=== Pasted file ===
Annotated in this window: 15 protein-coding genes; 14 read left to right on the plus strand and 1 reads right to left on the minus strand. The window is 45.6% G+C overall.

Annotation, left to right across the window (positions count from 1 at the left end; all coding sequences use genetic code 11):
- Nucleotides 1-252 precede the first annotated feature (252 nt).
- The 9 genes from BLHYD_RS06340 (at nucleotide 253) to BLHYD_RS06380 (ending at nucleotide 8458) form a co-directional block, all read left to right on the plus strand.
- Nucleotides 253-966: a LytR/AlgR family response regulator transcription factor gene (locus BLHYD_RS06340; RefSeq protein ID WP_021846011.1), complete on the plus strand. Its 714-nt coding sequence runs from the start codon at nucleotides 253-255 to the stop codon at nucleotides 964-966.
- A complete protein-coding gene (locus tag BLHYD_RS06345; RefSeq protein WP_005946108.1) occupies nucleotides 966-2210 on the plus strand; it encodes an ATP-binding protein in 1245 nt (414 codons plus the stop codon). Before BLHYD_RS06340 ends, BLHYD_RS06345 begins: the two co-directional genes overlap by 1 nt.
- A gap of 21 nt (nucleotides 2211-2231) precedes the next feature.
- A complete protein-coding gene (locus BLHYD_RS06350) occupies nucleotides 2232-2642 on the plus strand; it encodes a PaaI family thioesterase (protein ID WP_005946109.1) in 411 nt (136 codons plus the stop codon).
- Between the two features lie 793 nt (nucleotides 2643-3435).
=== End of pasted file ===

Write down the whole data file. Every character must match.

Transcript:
Annotated in this window: 15 protein-coding genes; 14 read left to right on the plus strand and 1 reads right to left on the minus strand. The window is 45.6% G+C overall.

Annotation, left to right across the window (positions count from 1 at the left end; all coding sequences use genetic code 11):
- Nucleotides 1-252 precede the first annotated feature (252 nt).
- The 9 genes from BLHYD_RS06340 (at nucleotide 253) to BLHYD_RS06380 (ending at nucleotide 8458) form a co-directional block, all read left to right on the plus strand.
- Nucleotides 253-966: a LytR/AlgR family response regulator transcription factor gene (locus BLHYD_RS06340; RefSeq protein ID WP_021846011.1), complete on the plus strand. Its 714-nt coding sequence runs from the start codon at nucleotides 253-255 to the stop codon at nucleotides 964-966.
- A complete protein-coding gene (locus tag BLHYD_RS06345; RefSeq protein WP_005946108.1) occupies nucleotides 966-2210 on the plus strand; it encodes an ATP-binding protein in 1245 nt (414 codons plus the stop codon). Before BLHYD_RS06340 ends, BLHYD_RS06345 begins: the two co-directional genes overlap by 1 nt.
- A gap of 21 nt (nucleotides 2211-2231) precedes the next feature.
- A complete protein-coding gene (locus BLHYD_RS06350) occupies nucleotides 2232-2642 on the plus strand; it encodes a PaaI family thioesterase (protein ID WP_005946109.1) in 411 nt (136 codons plus the stop codon).
- Between the two features lie 793 nt (nucleotides 2643-3435).